National identification counteracts the sedative effect of positive intergroup contact on ethnic activism
|National identification counteracts the sedative effect of positive intergroup contact on ethnic activism
|Type de publication
|Year of Publication
|Pereira, A, Green, EGT, Visintin, EPaolo
|Frontiers in Psychology
|ethnic identification, intergroup contact, minority activism, national identification, Roma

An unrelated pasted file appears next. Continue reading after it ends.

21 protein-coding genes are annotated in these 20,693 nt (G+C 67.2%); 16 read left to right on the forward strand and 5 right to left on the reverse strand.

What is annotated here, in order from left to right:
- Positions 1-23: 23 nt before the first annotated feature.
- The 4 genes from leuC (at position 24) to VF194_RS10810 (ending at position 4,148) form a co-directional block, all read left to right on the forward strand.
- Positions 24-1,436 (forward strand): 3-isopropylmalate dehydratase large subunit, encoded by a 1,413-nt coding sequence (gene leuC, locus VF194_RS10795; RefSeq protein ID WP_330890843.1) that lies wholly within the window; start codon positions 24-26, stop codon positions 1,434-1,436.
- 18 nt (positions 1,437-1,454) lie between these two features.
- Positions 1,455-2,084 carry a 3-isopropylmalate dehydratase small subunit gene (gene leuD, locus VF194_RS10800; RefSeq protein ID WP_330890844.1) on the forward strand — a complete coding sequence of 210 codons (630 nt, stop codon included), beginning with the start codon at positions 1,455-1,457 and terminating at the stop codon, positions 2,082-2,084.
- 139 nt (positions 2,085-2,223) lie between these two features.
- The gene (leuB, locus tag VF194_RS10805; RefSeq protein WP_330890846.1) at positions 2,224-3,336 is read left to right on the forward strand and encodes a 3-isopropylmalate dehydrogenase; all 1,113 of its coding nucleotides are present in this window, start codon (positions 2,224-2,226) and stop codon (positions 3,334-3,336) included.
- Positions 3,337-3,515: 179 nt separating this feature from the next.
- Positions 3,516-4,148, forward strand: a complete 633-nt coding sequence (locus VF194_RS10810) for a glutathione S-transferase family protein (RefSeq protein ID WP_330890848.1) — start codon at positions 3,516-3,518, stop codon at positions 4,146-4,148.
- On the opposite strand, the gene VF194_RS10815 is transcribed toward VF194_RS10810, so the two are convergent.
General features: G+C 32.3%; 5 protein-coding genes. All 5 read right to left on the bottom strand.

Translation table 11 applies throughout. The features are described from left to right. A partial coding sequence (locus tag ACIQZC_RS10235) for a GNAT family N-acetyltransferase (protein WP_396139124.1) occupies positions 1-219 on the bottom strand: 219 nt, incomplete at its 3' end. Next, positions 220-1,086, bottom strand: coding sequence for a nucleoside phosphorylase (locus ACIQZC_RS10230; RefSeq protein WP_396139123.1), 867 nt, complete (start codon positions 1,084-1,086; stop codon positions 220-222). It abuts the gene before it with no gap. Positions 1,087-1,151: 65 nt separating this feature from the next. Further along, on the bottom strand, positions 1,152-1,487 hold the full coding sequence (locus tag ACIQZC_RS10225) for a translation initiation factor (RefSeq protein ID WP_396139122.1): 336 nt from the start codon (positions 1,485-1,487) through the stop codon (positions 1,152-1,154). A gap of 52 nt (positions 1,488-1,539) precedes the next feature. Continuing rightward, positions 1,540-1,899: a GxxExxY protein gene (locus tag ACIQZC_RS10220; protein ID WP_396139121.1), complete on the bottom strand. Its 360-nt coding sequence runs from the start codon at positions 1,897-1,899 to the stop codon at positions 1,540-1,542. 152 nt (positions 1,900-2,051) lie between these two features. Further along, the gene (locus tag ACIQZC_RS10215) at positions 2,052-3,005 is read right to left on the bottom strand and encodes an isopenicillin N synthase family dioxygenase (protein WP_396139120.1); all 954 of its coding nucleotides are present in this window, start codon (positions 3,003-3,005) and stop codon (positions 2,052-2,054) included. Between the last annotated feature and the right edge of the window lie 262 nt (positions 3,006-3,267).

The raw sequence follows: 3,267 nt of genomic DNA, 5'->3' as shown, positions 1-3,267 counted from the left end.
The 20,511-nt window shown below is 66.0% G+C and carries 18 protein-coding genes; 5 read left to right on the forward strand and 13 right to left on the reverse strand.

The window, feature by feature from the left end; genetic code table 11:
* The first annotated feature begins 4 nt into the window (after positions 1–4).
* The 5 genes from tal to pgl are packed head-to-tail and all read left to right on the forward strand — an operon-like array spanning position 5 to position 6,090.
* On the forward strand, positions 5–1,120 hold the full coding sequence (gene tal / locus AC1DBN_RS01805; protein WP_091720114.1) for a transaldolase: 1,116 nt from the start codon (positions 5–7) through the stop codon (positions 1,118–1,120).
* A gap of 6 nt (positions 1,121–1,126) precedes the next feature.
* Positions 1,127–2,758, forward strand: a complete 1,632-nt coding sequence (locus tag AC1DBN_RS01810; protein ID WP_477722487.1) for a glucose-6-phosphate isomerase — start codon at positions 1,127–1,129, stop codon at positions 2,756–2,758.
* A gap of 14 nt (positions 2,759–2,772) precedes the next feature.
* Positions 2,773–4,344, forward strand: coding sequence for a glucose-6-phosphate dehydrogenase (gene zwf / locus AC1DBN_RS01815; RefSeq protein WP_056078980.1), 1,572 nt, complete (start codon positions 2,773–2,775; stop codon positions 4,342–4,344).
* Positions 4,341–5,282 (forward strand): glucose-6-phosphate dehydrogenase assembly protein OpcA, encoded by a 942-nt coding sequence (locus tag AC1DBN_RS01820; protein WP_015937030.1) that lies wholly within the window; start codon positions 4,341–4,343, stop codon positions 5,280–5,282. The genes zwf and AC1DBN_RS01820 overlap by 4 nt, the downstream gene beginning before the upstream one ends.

Positive intergroup contact with socially and economically advantaged national majorities has been shown to reduce ethnic identification among minorities, thereby undermining ethnic minority activism. This finding implies that ethnic identity is the relevant social identity driving ethnic minorities’ struggle for equality. We argue that the study of the “sedating” effect of positive intergroup contact for minorities should be more nuanced. The existence of multiple and sometimes interplaying social identities can foster a reinterpretation of the meaning of “ethnic” activism. This study therefore examines how the interplay of ethnic and national identities shapes the sedating effect of contact on minority activism. We expect national identification to buffer the sedated activism resulting from reduced ethnic identification. That is, the mediation from intergroup contact to reduced ethnic activism through weakened ethnic identification is expected to be moderated by national identification. With survey data from Bulgaria, we investigated support for ethnic activism among Bulgarian Roma (N D 320) as a function of their contact with the national majority as well as their degree of ethnic and national identification. The predicted moderated mediation was revealed: a negative indirect relationship between contact and activism through decreased ethnic identification occurred among Roma with low national identification, whereas no sedating effect occurred among Roma identifying strongly as members of the Bulgarian nation. We discuss the meaning of national identification for the Roma minority, who experience harsh discrimination in countries where they have been historically settled, as well as convergence of these findings with work on dual identification. We highlight the role of interacting social identities in mobilizing resources for activism and the importance of adopting a critical view on ethnic discourse when studying activism in both traditional and immigrant minorities.